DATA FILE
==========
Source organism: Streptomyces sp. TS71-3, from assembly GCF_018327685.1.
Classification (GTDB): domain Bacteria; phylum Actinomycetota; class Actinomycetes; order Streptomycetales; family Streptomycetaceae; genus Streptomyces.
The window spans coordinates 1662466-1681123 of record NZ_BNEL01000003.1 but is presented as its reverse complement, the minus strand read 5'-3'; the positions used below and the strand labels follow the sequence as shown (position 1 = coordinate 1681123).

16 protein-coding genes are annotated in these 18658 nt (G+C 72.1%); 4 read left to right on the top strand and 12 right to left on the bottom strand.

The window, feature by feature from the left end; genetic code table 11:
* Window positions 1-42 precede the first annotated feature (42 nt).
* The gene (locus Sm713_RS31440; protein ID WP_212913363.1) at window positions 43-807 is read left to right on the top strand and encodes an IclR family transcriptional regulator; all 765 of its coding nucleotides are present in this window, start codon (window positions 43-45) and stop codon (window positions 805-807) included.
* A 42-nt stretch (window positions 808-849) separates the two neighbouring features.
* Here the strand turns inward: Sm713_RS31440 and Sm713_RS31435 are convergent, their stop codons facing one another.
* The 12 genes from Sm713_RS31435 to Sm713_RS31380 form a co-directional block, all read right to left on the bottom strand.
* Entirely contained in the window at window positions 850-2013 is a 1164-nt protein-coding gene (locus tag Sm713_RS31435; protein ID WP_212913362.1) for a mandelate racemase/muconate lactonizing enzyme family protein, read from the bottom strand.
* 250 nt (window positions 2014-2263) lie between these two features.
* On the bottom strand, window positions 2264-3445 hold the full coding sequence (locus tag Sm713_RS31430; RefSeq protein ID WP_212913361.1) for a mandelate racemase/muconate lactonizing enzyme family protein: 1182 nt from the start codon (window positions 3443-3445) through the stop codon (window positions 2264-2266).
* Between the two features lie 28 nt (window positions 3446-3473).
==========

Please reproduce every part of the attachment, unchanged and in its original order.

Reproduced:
Source organism: Streptomyces sp. TS71-3, from assembly GCF_018327685.1.
Classification (GTDB): domain Bacteria; phylum Actinomycetota; class Actinomycetes; order Streptomycetales; family Streptomycetaceae; genus Streptomyces.
The window spans coordinates 1662466-1681123 of record NZ_BNEL01000003.1 but is presented as its reverse complement, the minus strand read 5'-3'; the positions used below and the strand labels follow the sequence as shown (position 1 = coordinate 1681123).

16 protein-coding genes are annotated in these 18658 nt (G+C 72.1%); 4 read left to right on the top strand and 12 right to left on the bottom strand.

The window, feature by feature from the left end; genetic code table 11:
* Window positions 1-42 precede the first annotated feature (42 nt).
* The gene (locus Sm713_RS31440; protein ID WP_212913363.1) at window positions 43-807 is read left to right on the top strand and encodes an IclR family transcriptional regulator; all 765 of its coding nucleotides are present in this window, start codon (window positions 43-45) and stop codon (window positions 805-807) included.
* A 42-nt stretch (window positions 808-849) separates the two neighbouring features.
* Here the strand turns inward: Sm713_RS31440 and Sm713_RS31435 are convergent, their stop codons facing one another.
* The 12 genes from Sm713_RS31435 to Sm713_RS31380 form a co-directional block, all read right to left on the bottom strand.
* Entirely contained in the window at window positions 850-2013 is a 1164-nt protein-coding gene (locus tag Sm713_RS31435; protein ID WP_212913362.1) for a mandelate racemase/muconate lactonizing enzyme family protein, read from the bottom strand.
* 250 nt (window positions 2014-2263) lie between these two features.
* On the bottom strand, window positions 2264-3445 hold the full coding sequence (locus tag Sm713_RS31430; RefSeq protein ID WP_212913361.1) for a mandelate racemase/muconate lactonizing enzyme family protein: 1182 nt from the start codon (window positions 3443-3445) through the stop codon (window positions 2264-2266).
* Between the two features lie 28 nt (window positions 3446-3473).